Sunday, August 14, 2016

Edgar and the Midnight Visitor

Once upon a midnight bleary, while I nodded, drunk and cheery.

“No, no, no, that’s no good.” Edgar mumbled to himself. “Gads—this poem is dreary work.  I’m so tired of it.  I really should get off to bed.” 
He took his quill pen and crossed his writing out. 

"Hmm…dreary…weary." Edgar pondered.  "Maybe my poem should be about that."
Suddenly, there was a tapping at his front door.

“Oh, for the love of—!”  Edgar stopped short of swearing. 

He had promised Lenore he wouldn’t swear anymore.  He hastened to straighten his night cap and gown.  Lenore was asleep, and he was afraid that whoever it was might get impatient, and rap louder than before. Then, he opened wide the door.

“Edgar!  You scoundrel!” Devin said, stepping into the candlelit room uninvited, “pack your bag.  I’m leaving town and you’re coming with me.”

Devin was dressed in traveling clothes and a cloak against the damp night air. Edgar straightened to his full height and looked down at his diminutive friend.  “And, pray tell, from whence to hence will you be taking me?”

“Foulness is afoot Edgar!  A boy's gone missing. We're going to Bogshire Cemetery to unravel the mystery.”

Edgar stared at his friend, and lifted one eyebrow.  “Let me get my coat. Wait here and be quiet. Lenore is asleep.”

On their way to the cemetery, Devin explained what had happened—

“It occurred a fortnight ago, at the crypt of the mad Duchess.  The groundskeeper heard sound coming from inside of the crypt; scratching, as if someone was trying to get out, and wailing, as if someone was calling for help.  But when the groundskeeper opened the crypt, there was no one there. 

Word of it spread and Thomas, the young village fool, went out that night to hear the sounds for himself.  According to friends brave enough to go with him, Thomas entered the crypt, though none dared enter with him.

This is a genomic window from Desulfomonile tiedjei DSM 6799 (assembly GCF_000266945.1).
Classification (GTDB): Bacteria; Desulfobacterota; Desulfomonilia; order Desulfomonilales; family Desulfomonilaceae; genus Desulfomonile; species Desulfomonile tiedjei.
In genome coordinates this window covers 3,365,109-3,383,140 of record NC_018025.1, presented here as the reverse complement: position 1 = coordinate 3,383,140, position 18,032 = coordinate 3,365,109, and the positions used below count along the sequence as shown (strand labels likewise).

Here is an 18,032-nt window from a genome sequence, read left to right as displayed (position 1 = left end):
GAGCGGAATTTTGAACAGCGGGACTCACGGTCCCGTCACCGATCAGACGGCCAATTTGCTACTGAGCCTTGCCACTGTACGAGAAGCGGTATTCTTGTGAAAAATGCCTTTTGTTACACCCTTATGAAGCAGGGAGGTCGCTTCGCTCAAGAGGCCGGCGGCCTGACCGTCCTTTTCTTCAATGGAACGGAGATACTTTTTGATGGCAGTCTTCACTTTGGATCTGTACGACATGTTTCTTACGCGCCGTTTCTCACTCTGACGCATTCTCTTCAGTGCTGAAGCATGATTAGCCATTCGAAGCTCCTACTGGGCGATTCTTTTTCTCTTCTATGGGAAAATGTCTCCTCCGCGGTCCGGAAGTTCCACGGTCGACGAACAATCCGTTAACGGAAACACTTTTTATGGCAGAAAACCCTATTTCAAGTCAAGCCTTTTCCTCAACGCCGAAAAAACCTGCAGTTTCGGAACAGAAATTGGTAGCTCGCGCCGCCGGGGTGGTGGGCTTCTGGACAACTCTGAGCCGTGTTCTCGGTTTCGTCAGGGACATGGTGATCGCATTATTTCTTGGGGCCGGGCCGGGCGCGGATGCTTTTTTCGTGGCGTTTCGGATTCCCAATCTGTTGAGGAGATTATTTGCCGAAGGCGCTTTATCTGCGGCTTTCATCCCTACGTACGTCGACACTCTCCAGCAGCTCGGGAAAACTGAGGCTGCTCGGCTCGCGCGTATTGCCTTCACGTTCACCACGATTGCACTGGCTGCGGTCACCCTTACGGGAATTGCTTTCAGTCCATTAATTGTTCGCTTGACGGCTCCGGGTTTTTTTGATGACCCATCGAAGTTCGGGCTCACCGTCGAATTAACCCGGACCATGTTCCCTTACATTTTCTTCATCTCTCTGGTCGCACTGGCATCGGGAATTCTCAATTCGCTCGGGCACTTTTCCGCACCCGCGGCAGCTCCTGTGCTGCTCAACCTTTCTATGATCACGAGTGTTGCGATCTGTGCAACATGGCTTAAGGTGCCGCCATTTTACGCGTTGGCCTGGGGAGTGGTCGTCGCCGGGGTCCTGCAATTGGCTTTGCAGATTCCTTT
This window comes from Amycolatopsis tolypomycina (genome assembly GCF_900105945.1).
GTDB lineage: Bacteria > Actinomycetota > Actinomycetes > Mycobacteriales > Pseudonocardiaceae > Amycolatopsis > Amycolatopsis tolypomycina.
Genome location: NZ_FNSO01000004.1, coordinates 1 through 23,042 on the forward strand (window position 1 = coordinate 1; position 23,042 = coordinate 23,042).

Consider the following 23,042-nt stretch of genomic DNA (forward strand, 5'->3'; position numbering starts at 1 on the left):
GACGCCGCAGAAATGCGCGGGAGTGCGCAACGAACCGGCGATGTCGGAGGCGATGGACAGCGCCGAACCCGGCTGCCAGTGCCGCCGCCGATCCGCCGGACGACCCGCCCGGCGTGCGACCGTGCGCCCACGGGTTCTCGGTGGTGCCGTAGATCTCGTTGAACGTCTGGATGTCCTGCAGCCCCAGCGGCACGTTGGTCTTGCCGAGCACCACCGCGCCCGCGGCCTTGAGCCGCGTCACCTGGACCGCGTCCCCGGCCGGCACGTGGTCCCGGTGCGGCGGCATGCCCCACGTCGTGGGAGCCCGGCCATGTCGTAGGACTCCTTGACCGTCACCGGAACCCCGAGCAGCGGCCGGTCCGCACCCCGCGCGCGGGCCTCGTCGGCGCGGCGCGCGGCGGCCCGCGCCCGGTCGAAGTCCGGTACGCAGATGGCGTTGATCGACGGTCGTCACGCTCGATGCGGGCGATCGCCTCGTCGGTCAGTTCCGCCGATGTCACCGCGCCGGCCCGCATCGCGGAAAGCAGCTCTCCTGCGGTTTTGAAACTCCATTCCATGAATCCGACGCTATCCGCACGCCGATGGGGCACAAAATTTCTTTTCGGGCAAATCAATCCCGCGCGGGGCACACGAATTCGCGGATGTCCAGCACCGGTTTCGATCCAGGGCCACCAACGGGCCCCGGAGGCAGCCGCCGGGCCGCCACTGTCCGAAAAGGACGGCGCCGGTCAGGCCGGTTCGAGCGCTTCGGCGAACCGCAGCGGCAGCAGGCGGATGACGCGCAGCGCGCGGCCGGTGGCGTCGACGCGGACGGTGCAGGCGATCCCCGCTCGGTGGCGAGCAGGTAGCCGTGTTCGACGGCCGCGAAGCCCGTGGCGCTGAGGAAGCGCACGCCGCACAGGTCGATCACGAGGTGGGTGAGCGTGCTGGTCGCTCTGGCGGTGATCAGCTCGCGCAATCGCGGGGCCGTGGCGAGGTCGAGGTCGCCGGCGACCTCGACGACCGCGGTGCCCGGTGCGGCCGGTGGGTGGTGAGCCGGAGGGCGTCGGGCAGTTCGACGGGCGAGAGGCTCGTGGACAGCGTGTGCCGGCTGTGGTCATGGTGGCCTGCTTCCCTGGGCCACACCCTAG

Next, they heard Thomas cry out, and then all was quiet except for the rattle of the trees in the wind.  His friends called out his name. There was no answer.  They waited until daylight to enter the crypt, and when they did, Thomas was gone."

 The night air was damp but pleasant and the horses made good time. After several hours they saw the cemetery sitting high up on the hill, its crosses and gravestones silhouetted against the moonlit sky. Stunted trees were bent over, shunning the sky, as if cowering before God.

Their horses grew nervous, neighing and bucking, backing away from the entrance to the cemetery. They refused to enter through the iron gate.  Edgar and Devin dismounted and they walked through the moonlit night to the crypt.  Icy coldness gripped both men.

“Well Edgar, what do you think?” Devin asked.

“I think Thomas was a fool to come here. Do you have a pen and paper, Devin?"

"I do. You have a plan then?"
"If we are to find out what happened, perhaps the best way is to simply ask."

Edgar wrote on the paper and then rolled it up and placed it, along with the quill and bottle of ink, in Devin's travel bag, He tossed it far into the crypt.

"We'll return in the morning to retrieve it." Edgar said.

The following morning Edgar and Devin returned and they entered the crypt. The travel bag lay on the ground in shreds, as if some wild animal had torn it apart with its sharp claws. The quill and ink bottle were missing, but the piece of paper lay intact on the ground. Edgar picked it up.

"Last night I wrote two questions on this piece of paper and someone, or something, has written two answers." Edgar said.

He gave the paper to Devin

It read:
Who are you?         I am the Duchess of Bogshire.
Where is Thomas?  Thomas is no more, he belongs to me now.
Devin shuddered when he read the answers.

"Herein lies evil." Devin said.

"Call for a stone mason, Devin.  We must wall off this crypt.  The mad Duchess of Bogshire must be stopped once and for all." Edgar said.

"And Thomas? Can we not save him?"

 "I don't see how, Devin. The best we can do is to make sure she kills, nevermore.”


Friday, July 22, 2016

E-Z Portal 9000

You can’t change the past. Until now!

Introducing the brand new E-Z Portal 9000!

Why waste your time and money on old remedies like therapy that simply doesn’t work? How many times are you going to have to apologize for your mistakes?  Have you ever wished you could go back in time to change things but didn’t know how? Now there’s a way to wash away your sins with the E-Z Portal 9000.

Let’s watch as John demonstrates how easy it is to use the new E-Z Portal 9000. There he is out in his backyard mowing the grass, the same grass that he’s mowed over and over again. He regrets the thousands of hours he’s wasted over the years cutting grass that he knows is going to grow back again anyway. He’s fed up but what is he supposed to do? There has to be a better way!